The UK economy relies on moving large numbers of people to centres of economic benefit, enabling them to fulfil their roles as key workers in our hospitals, construction sites, offices and more. The most effective and environmentally friendly way to do this was, and remains, mass public transit.

COVID-19 and the fear of contracting a virus in contained and often crowded public spaces has resulted in a requirement to rebuild confidence in the safety of public transport.  This document will focus on how operators and authorities can demonstrate occupancy through the accurate collection of data and the processing of that data so it can be displayed to potential passengers, to show that public transport is open for business.  The report primarily looks at on-vehicle data collection and at-stop data collection.

Operators and authorities will then be able to display that there is safe capacity on their network and within their vehicles.

In turn, it is hoped that this will contribute to an increasing level of confidence within public transport.

For data capture on-vehicle, Journeo has found over-door APC sensors to provide unrivalled accuracy when held in comparison against other methodologies, such as MAC harvesting and ticket factoring.  When simultaneously ensuring that a vehicle remains safely socially distanced yet open to provide an essential service for key workers, accuracy is paramount.

For data capture off-vehicle, accuracy is more challenging as members of the public will not necessarily be passing through a focal point such as a doorway meaning technologies that rely on line of sight (such as APC sensors and video analytics) become less useful.  In these circumstances, the challenge becomes to gauge the best level of approximation available and, in this case, the most suitable technology would be MAC harvesting.  Not only will it provide a good level of estimation, the price and rapid deployment of the solution makes it an attractive solution.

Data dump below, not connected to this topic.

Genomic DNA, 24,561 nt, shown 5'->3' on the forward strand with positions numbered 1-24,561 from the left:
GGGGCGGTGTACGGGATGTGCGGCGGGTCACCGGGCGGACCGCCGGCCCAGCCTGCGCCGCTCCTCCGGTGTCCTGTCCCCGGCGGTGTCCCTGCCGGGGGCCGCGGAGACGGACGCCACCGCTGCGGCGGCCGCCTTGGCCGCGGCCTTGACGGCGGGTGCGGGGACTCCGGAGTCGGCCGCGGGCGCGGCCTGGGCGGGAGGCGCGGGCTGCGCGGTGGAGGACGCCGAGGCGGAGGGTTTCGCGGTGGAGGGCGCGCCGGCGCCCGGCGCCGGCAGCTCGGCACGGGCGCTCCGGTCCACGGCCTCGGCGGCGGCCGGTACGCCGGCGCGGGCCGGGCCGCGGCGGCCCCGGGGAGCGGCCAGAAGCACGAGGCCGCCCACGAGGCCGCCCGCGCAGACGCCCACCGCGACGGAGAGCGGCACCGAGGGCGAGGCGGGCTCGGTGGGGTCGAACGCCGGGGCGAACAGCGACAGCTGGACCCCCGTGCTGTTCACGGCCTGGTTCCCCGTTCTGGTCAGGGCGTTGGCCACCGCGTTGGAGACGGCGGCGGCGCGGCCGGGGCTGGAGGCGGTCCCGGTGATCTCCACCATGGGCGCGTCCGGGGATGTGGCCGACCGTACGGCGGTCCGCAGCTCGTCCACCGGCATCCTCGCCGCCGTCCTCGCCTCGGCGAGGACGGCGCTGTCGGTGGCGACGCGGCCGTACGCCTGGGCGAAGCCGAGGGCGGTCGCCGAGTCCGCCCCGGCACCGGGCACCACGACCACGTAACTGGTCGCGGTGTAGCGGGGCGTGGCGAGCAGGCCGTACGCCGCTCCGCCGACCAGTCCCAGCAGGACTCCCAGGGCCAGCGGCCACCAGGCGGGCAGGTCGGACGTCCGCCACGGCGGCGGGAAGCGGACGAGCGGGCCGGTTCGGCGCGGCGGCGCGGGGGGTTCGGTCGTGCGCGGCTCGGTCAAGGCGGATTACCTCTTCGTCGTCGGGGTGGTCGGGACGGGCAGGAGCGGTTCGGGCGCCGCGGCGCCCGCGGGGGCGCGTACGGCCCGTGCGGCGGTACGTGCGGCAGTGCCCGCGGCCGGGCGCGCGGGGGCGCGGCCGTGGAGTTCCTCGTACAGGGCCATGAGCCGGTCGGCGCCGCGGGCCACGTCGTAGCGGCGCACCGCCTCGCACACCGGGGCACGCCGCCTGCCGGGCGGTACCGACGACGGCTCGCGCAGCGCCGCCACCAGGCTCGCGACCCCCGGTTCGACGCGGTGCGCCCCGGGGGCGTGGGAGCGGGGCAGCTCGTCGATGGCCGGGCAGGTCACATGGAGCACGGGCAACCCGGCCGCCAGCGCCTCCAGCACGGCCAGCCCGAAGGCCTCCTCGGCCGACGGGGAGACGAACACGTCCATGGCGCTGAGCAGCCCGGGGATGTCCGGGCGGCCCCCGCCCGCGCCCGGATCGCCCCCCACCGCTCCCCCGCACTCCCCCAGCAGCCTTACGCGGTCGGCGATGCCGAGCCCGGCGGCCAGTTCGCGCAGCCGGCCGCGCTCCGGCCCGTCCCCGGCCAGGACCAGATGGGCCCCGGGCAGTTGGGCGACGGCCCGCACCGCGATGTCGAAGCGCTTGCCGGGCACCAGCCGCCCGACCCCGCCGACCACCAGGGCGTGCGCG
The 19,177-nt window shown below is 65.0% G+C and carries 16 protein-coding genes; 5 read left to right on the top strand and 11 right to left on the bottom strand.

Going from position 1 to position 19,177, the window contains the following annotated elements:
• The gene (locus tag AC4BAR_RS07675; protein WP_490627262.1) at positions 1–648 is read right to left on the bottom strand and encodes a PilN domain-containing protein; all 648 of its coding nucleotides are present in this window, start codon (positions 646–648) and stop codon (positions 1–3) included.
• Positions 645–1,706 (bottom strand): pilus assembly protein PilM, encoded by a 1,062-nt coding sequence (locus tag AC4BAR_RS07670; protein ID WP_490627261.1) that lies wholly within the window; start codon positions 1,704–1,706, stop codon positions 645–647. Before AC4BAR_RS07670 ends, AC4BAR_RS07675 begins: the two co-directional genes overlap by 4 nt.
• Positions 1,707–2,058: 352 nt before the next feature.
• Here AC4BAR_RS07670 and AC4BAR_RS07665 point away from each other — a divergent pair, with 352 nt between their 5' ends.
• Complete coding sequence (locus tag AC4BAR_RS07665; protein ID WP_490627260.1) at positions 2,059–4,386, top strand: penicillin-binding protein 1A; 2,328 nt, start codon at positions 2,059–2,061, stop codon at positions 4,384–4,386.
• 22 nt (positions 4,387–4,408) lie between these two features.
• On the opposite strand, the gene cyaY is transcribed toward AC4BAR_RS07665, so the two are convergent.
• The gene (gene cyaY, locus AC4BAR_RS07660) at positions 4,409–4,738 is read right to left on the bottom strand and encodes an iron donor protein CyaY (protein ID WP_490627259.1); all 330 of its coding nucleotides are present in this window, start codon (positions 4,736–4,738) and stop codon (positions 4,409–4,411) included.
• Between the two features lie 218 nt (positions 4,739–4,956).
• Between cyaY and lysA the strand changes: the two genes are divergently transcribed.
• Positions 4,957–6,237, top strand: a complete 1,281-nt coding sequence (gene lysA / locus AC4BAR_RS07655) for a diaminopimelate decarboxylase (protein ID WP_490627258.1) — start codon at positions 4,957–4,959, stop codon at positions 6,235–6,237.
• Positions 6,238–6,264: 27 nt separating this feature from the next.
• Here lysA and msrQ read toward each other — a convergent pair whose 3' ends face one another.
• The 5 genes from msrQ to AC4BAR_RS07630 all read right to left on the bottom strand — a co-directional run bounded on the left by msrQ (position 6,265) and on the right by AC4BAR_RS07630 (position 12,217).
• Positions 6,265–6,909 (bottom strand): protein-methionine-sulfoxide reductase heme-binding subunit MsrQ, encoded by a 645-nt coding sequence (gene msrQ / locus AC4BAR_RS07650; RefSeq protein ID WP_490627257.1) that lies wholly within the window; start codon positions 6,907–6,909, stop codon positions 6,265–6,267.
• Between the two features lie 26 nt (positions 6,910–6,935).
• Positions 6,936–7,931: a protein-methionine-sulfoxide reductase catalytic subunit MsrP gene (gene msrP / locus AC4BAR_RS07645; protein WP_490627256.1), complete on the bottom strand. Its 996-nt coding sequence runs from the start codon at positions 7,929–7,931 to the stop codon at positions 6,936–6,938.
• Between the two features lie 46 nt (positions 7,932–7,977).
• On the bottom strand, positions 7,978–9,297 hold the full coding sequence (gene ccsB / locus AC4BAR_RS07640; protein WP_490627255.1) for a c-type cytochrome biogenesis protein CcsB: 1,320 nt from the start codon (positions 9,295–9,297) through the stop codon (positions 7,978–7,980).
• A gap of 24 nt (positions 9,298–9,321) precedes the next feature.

The communication of this occupancy data to the right person at the right time presents another challenge.  It is, however, a challenge that can be met by leveraging existing data standards prevalent in the UK and deployment through existing infrastructure.  Occupancy data of a vehicle in isolation will not, by itself, provide enough information for a passenger to make an informed decision, so there is a requirement to associate vehicle occupancy with trip and service information.  This document will also highlight how this can be achieved, both on a vehicle/at a stop and in the back office.  Data consumers will then be able to easily ingest this data and interpret it for display within their platforms.

Read the full report here.

Connected systems, for connected journeys.